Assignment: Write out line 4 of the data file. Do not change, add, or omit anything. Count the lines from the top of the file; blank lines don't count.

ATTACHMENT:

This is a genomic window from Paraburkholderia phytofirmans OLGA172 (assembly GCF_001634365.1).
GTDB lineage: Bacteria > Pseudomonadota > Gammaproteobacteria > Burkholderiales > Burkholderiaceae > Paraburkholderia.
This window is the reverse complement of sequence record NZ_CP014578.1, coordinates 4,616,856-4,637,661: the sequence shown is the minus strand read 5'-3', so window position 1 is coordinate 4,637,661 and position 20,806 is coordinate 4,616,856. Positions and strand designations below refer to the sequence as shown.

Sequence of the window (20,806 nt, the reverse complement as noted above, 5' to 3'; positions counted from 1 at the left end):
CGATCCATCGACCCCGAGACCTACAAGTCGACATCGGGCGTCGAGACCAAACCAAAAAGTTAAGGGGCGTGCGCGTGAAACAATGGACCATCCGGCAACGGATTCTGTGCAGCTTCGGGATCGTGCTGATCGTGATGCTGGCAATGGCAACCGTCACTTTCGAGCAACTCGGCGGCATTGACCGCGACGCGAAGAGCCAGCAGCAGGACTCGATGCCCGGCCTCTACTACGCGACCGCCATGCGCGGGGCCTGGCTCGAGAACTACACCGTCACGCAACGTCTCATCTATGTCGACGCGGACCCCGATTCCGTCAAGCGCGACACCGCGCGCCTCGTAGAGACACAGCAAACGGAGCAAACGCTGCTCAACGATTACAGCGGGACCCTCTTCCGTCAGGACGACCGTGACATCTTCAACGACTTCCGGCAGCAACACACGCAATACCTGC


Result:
Sequence of the window (20,806 nt, the reverse complement as noted above, 5' to 3'; positions counted from 1 at the left end):